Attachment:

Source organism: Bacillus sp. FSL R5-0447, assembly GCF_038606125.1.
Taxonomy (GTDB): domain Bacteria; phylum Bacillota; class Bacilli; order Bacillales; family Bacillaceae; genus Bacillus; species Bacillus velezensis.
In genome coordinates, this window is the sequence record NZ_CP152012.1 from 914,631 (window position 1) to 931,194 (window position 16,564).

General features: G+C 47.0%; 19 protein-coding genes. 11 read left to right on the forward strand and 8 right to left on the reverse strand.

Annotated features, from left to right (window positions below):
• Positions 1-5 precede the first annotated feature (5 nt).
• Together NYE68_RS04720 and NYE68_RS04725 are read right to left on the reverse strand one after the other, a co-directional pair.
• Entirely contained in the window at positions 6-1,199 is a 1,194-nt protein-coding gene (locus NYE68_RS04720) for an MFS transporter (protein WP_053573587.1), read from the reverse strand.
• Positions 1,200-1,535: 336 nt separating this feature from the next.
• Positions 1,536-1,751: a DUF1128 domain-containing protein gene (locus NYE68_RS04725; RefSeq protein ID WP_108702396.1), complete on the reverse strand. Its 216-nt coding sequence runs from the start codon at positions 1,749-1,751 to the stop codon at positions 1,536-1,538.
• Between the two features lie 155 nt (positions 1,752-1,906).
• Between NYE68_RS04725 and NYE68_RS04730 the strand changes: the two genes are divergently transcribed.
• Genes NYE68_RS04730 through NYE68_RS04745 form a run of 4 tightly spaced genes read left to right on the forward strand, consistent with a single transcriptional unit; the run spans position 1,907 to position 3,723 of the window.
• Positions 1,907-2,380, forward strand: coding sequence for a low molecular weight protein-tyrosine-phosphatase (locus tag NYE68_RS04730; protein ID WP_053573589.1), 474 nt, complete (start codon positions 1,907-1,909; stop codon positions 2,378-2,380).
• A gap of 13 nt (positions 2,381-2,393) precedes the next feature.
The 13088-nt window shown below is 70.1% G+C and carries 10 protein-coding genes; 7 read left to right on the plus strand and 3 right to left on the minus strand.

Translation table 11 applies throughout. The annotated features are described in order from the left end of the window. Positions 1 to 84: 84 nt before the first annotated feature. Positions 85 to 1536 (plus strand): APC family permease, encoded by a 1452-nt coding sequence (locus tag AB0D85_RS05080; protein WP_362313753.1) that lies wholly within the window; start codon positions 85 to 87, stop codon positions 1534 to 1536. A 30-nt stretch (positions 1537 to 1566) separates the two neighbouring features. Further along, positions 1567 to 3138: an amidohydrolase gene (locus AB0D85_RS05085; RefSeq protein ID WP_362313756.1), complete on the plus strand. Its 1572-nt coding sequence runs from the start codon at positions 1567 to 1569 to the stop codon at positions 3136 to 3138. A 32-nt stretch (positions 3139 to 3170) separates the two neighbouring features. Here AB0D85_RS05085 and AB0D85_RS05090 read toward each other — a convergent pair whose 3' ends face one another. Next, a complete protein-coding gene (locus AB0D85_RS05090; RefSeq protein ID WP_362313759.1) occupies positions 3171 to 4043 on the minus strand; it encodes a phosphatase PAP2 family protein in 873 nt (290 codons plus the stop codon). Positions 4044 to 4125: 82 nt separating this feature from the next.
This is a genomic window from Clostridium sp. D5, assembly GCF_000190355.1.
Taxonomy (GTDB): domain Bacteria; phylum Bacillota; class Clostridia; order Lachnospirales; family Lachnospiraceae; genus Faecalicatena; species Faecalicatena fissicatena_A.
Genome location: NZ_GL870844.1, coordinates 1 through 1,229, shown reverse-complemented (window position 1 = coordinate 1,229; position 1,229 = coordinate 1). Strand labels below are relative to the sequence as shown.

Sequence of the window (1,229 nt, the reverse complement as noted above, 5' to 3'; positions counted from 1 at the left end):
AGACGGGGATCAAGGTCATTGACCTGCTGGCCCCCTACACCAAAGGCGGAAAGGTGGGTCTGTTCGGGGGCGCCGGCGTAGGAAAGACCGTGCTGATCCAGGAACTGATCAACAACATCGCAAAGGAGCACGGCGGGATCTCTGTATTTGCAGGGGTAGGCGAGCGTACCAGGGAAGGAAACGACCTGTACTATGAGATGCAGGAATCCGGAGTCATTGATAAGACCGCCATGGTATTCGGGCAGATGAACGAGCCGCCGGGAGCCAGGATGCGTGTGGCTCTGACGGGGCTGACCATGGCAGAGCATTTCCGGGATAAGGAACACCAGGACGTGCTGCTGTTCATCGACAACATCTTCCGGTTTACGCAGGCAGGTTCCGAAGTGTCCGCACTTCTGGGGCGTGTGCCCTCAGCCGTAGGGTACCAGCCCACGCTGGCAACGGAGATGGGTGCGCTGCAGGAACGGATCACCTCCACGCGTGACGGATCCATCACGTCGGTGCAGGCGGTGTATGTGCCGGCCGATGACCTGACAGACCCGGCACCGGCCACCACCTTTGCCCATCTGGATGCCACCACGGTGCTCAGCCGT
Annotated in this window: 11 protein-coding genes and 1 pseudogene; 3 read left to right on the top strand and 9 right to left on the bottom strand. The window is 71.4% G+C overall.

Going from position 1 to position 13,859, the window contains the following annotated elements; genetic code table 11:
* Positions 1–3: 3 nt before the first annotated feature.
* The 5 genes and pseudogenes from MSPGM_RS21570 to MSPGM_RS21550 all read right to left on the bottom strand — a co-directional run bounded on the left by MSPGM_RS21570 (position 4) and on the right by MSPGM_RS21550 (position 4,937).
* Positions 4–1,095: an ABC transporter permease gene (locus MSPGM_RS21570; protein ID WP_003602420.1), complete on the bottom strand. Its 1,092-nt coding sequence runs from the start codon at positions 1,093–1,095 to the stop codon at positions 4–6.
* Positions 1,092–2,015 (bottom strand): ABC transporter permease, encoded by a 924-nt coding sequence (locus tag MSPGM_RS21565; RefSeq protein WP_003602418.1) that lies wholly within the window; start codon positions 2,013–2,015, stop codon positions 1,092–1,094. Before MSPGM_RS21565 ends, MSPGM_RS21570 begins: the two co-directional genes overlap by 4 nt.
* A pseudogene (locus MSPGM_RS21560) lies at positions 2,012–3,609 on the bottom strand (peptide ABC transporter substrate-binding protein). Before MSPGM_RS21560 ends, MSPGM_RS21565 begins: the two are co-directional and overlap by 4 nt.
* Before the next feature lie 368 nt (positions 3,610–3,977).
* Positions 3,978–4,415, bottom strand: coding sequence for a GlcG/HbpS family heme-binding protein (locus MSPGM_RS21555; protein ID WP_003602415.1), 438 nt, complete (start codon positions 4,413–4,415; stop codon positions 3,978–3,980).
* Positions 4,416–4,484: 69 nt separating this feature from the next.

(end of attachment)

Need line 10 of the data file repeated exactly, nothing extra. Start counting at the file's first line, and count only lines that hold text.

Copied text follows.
• Positions 1,536-1,751: a DUF1128 domain-containing protein gene (locus NYE68_RS04725; RefSeq protein ID WP_108702396.1), complete on the reverse strand. Its 216-nt coding sequence runs from the start codon at positions 1,749-1,751 to the stop codon at positions 1,536-1,538.